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EJB Inheritance, Part 2

by Emmanuel Proulx

Implementing EJB inheritance is not straightforward. In my previous article, I described a technique to implant inheritance into entity bean objects, by emulating inheritance-like behavior in some areas. These areas are create and postCreate methods, home methods, and finder and ejbSelect methods.

I must admit, hacking inheritance behavior into these methods is not natural. This is especially true for the finder and ejbSelect methods, which don't behave polymorphically. In other words, finding objects of the base class doesn't fetch objects of subclasses. I have shown you how to work around this problem using a technique I call locate methods.

A locate method must know the following in order to perform its duty:

  • The list of all subclasses of the current class.
  • The finder and ejbSelect methods that are associated with the invoked query.
  • The type of table mapping used.

The two first items are simple; either you know this information or you will find out. The last item is not so simple to grasp.

In This Series

EJB Free and Open Source Tools Summary
What's the best platform for J2EE development? Emmanuel Proulx finds himself answering that question time after time. In this article, he explores several free-as-in-speech and free-as-in-beer EJB 2.0 tools and gives his suggestions for choosing an application server.

EJB Inheritance, Part 4
This series has demonstrated all sorts of ways to handle inheritance in beans. With web and message services, though, how do you handle inheritance with remotely-invoked beans? The EJB 2.0 specification allows it; Emmanuel Proulx demonstrates how.

EJB Inheritance, Part 3
Session beans can take advantage of inheritance, just like entity beans. Indeed, implementing session bean inheritance is nowhere near as hard as it is with entity beans. Part 3 of this series shows the proper technique for implementing inheritance in session beans and addresses the use of factories.

EJB Inheritance, Part 1
The principles of object-oriented programming are encapsulation and inheritance. Enterprise JavaBeans handle encapsulation just fine, but what about inheritance? In this article, the author attempts to apply inheritance to EJBs.

About Table Mapping

Table mapping is the action of connecting in-memory objects to database tables. In the case of entity beans, we're mapping the bean's fields to table columns. In the EJB world, table mapping is not standard at all. Vendors implement this differently.

Yet there are general trends, or options, to map a hierarchy of entity objects to database tables. Choosing which option works for you depends on:

  • The current design of your database schema.
  • What features are available in your application server product.
  • How simple the resulting code must be.

Now let's explore the various options.

Table Mapping Options

There are three different ways to map a hierarchy of EJBs to a database (that I'm aware of):

  1. Horizontal mapping: each object maps to completely separate tables.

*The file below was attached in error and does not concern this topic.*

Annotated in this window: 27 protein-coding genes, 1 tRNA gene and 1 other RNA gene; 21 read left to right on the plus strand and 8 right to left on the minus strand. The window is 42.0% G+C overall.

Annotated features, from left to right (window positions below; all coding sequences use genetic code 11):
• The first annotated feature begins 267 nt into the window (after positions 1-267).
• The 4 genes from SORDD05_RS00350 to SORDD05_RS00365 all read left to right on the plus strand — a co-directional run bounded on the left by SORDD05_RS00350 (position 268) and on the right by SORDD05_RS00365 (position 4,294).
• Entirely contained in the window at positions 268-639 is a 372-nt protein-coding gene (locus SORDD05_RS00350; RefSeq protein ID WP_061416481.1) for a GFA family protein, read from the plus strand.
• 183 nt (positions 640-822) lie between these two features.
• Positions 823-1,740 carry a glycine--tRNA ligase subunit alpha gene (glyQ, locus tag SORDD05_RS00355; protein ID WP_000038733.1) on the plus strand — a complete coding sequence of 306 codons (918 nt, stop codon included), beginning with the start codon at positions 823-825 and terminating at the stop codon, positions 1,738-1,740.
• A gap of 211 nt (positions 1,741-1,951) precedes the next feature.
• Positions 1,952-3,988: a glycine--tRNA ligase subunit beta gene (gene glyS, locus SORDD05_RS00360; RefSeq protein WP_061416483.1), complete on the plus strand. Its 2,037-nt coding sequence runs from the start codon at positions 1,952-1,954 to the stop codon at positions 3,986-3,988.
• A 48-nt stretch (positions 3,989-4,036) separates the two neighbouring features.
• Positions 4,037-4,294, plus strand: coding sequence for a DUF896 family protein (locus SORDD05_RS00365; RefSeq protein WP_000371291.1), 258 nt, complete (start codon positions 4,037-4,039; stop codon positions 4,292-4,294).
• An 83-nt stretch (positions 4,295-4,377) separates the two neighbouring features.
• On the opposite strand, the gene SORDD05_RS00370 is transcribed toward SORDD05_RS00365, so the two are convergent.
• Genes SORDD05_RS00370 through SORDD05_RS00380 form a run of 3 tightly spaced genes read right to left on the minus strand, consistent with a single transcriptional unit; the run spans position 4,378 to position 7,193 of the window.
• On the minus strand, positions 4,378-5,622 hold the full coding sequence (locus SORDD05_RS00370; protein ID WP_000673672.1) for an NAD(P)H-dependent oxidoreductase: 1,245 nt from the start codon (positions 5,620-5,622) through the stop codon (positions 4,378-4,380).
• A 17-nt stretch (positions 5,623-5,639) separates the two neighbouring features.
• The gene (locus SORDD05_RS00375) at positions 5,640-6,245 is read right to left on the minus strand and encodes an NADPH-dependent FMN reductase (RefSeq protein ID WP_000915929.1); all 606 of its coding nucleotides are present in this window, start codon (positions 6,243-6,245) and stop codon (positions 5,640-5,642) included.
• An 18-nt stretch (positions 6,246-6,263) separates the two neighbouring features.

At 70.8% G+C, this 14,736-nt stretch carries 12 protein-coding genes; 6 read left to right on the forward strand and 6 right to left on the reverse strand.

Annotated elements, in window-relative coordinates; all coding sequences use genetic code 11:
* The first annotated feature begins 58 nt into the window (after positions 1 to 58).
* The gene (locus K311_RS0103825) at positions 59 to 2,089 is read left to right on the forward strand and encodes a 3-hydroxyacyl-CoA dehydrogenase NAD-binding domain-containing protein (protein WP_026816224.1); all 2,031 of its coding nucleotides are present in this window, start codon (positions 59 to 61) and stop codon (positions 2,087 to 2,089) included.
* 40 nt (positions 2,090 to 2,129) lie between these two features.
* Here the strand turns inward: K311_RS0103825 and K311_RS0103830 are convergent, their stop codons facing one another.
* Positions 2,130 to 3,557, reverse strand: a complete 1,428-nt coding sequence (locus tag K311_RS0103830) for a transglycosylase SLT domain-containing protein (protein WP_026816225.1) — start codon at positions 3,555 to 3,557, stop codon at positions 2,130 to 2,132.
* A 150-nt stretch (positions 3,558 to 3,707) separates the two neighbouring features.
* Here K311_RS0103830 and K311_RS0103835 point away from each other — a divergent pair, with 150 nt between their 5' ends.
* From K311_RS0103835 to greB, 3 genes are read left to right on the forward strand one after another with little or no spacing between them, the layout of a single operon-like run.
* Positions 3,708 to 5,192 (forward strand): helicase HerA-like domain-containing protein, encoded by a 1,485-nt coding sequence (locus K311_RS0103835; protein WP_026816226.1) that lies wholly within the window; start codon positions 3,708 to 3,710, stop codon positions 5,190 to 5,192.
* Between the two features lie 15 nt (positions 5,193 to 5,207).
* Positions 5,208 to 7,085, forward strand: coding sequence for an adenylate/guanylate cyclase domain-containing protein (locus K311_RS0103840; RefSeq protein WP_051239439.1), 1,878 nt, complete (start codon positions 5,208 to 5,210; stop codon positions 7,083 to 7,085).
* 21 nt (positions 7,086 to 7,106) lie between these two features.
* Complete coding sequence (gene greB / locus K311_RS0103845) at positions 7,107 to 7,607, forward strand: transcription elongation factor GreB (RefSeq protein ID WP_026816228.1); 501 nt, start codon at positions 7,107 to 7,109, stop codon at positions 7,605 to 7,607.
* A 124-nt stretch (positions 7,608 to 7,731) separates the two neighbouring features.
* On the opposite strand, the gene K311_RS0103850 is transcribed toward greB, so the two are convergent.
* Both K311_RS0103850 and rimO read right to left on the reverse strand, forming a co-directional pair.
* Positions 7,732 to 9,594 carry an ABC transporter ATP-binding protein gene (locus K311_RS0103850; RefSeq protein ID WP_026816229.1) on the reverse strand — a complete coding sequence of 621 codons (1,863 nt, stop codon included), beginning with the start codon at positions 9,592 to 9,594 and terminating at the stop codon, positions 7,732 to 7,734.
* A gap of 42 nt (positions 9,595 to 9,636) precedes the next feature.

2. Vertical mapping: objects map to a hierarchy of tables linked with relationships, to avoid duplicate columns.
  3. One-table mapping: objects map to a single table, with a "category" field.

Table 1 offers a summary of the three table mapping options, and their characteristics:

Table 1. Table mapping options, characteristics

Characteristics Horizontal Vertical One-table
Number of tables One per class One per class 1
Relationships? No Yes No
Repeated columns? Yes No No
"Category" column? No No Yes

Let's explore each table mapping alternative, mention how they are used in our RTM example, and provide code that supports them. We'll also discuss when each alternative is appropriate.

Horizontal Mapping

Horizontal mapping was covered in the first article of this series. The database schema is composed of disconnect tables, one for each class. This diagram illustrates the database schema used in our RTM example:

Figure 1. Horizontal mapping database schema

As mentioned in part one of this series, the code for locate methods follows this logic:

  • For a locate method returning a single object, find the object in the current bean using its finder. If no object was found, try in each subclass until it is found.

  • For a locate method returning multiple objects, create a list to accumulate the results. Find the objects in the current bean and add them to the list. Find or locate the objects in each subclass and add them to the list.

Refer to the first article for the source code snippets (the methods ejbHomeLocate() and ejbHomeLocateAll()). This code is also included in the zip file for this article.

NOTE: One thing I forgot to mention in the previous article: it makes more sense to use the subclasses' locate methods to recursively go through the whole hierarchy, instead of using finders. In my examples, subclasses didn't need any locate methods because they were "leaves" in that hierarchy. But it may be a good idea to write locate methods for all classes, even for those "leaf" classes. Such locate methods would just call the finders directly. This is done for consistency, but also, if new classes are added under a "leaf" class, you won't have to modify its base class.

Assessment: This is the most portable way to implement EJB inheritance, with the simplest table-mapping configuration.

Pages: 1, 2, 3

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